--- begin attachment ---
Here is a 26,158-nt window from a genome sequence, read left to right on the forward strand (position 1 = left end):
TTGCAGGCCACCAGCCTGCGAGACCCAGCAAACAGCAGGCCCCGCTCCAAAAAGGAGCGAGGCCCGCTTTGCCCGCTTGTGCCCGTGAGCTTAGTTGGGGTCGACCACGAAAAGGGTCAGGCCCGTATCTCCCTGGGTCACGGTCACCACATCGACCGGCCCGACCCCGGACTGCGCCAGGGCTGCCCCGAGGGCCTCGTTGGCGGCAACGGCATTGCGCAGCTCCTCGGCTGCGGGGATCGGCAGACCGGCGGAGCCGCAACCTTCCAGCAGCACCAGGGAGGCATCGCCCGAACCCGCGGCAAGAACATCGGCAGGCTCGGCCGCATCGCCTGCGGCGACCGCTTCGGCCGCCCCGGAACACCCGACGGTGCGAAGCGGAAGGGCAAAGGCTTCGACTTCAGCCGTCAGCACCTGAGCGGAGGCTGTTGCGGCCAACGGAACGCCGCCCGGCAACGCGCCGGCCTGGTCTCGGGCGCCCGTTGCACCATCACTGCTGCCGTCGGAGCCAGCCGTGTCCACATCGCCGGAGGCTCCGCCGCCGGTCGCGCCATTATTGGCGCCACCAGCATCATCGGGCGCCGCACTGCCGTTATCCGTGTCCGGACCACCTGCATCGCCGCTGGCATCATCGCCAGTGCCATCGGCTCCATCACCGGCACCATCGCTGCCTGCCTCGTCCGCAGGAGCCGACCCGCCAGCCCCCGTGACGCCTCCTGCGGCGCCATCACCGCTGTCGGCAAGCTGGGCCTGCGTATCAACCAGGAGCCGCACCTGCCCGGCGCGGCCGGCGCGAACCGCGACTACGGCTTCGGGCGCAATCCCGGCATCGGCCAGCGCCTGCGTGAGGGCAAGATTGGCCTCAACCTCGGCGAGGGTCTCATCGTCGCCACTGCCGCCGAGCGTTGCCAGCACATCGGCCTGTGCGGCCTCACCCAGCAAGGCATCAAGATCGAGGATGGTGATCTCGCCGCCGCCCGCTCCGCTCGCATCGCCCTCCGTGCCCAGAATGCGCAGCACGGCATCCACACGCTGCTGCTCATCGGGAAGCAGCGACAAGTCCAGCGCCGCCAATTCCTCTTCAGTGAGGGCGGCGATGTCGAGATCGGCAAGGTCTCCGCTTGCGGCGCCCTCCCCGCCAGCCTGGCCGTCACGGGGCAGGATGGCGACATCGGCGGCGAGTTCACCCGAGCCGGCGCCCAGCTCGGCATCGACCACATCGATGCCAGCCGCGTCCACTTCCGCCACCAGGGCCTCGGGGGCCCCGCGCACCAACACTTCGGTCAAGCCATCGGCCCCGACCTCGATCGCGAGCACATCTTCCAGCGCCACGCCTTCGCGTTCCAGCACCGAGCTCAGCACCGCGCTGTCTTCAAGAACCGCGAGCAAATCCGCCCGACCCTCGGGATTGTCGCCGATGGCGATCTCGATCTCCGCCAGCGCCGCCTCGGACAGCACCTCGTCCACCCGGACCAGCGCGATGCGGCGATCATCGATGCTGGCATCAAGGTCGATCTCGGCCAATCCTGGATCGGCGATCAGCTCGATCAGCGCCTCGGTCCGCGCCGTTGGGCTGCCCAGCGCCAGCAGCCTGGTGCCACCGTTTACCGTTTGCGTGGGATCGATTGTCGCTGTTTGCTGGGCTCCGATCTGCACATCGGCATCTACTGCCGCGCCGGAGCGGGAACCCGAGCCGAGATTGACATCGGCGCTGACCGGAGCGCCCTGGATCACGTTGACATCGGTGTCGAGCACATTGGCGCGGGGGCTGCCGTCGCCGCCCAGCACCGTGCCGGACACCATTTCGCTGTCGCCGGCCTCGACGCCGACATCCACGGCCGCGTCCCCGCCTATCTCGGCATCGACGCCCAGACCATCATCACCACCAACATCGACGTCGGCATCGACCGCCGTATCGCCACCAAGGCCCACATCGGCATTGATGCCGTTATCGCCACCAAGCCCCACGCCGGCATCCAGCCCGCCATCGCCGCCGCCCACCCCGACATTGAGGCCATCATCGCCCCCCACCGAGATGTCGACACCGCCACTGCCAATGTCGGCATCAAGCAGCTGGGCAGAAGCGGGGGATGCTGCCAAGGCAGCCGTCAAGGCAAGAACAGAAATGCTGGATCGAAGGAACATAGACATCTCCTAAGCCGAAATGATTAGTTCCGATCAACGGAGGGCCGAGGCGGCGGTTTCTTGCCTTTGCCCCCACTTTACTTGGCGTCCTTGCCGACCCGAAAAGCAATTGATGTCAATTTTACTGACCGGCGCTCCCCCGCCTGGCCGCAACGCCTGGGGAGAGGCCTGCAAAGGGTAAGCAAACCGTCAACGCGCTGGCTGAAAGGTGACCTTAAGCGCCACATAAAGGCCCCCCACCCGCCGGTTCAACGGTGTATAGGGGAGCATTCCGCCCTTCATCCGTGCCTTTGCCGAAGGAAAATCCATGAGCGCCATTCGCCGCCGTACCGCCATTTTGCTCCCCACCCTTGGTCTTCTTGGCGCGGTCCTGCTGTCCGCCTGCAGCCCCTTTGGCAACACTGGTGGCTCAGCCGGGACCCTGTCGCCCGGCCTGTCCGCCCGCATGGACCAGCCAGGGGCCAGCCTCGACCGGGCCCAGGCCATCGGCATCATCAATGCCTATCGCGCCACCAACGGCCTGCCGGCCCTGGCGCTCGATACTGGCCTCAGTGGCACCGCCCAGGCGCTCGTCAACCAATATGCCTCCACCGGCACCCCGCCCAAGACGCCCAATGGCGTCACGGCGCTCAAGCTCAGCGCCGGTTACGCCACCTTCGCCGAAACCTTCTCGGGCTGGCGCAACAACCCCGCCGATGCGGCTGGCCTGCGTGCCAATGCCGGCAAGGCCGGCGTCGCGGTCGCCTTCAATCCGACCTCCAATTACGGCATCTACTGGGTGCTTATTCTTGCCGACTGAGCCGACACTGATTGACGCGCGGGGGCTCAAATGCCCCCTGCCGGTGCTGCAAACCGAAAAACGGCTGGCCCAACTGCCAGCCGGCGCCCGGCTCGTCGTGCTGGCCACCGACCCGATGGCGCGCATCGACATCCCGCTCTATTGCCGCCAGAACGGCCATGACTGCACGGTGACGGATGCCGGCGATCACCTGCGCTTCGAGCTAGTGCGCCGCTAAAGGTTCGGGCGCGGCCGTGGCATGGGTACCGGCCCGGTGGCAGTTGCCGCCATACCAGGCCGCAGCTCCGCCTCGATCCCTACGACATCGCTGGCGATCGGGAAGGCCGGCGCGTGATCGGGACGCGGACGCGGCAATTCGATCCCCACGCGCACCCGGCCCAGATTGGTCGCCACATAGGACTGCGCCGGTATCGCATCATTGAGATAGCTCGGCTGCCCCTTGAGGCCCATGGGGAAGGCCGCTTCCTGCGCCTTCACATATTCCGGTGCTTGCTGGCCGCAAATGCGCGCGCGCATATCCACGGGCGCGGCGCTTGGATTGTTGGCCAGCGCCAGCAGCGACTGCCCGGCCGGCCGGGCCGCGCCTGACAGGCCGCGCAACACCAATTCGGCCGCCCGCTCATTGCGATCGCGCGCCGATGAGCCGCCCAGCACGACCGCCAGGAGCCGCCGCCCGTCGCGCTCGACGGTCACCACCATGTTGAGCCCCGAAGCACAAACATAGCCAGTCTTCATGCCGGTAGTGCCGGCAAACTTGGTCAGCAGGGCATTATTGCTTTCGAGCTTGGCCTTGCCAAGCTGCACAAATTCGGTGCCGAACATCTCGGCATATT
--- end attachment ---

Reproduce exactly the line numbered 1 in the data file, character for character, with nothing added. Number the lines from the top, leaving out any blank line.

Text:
Here is a 26,158-nt window from a genome sequence, read left to right on the forward strand (position 1 = left end):